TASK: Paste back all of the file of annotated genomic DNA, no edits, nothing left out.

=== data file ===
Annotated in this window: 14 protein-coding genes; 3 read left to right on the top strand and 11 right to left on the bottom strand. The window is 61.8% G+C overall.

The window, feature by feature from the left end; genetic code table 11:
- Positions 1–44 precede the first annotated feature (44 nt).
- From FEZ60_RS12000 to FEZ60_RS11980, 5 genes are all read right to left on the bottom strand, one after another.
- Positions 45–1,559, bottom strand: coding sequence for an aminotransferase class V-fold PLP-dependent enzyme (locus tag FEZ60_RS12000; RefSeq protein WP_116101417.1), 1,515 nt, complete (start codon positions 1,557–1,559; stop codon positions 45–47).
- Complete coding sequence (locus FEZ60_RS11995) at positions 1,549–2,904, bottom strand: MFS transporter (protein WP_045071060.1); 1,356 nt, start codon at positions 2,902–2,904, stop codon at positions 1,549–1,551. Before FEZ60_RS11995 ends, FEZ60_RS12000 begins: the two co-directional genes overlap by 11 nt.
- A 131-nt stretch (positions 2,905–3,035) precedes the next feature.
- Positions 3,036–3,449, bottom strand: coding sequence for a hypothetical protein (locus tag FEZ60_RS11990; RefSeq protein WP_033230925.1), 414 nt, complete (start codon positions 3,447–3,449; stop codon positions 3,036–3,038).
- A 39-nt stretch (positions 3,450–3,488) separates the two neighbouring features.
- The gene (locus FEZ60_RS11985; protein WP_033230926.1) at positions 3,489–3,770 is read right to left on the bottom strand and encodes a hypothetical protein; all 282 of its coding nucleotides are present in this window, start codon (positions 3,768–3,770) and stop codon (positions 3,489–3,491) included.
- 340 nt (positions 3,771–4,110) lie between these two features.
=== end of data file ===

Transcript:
Annotated in this window: 14 protein-coding genes; 3 read left to right on the top strand and 11 right to left on the bottom strand. The window is 61.8% G+C overall.

The window, feature by feature from the left end; genetic code table 11:
- Positions 1–44 precede the first annotated feature (44 nt).
- From FEZ60_RS12000 to FEZ60_RS11980, 5 genes are all read right to left on the bottom strand, one after another.
- Positions 45–1,559, bottom strand: coding sequence for an aminotransferase class V-fold PLP-dependent enzyme (locus tag FEZ60_RS12000; RefSeq protein WP_116101417.1), 1,515 nt, complete (start codon positions 1,557–1,559; stop codon positions 45–47).
- Complete coding sequence (locus FEZ60_RS11995) at positions 1,549–2,904, bottom strand: MFS transporter (protein WP_045071060.1); 1,356 nt, start codon at positions 2,902–2,904, stop codon at positions 1,549–1,551. Before FEZ60_RS11995 ends, FEZ60_RS12000 begins: the two co-directional genes overlap by 11 nt.
- A 131-nt stretch (positions 2,905–3,035) precedes the next feature.
- Positions 3,036–3,449, bottom strand: coding sequence for a hypothetical protein (locus tag FEZ60_RS11990; RefSeq protein WP_033230925.1), 414 nt, complete (start codon positions 3,447–3,449; stop codon positions 3,036–3,038).
- A 39-nt stretch (positions 3,450–3,488) separates the two neighbouring features.
- The gene (locus FEZ60_RS11985; protein WP_033230926.1) at positions 3,489–3,770 is read right to left on the bottom strand and encodes a hypothetical protein; all 282 of its coding nucleotides are present in this window, start codon (positions 3,768–3,770) and stop codon (positions 3,489–3,491) included.
- 340 nt (positions 3,771–4,110) lie between these two features.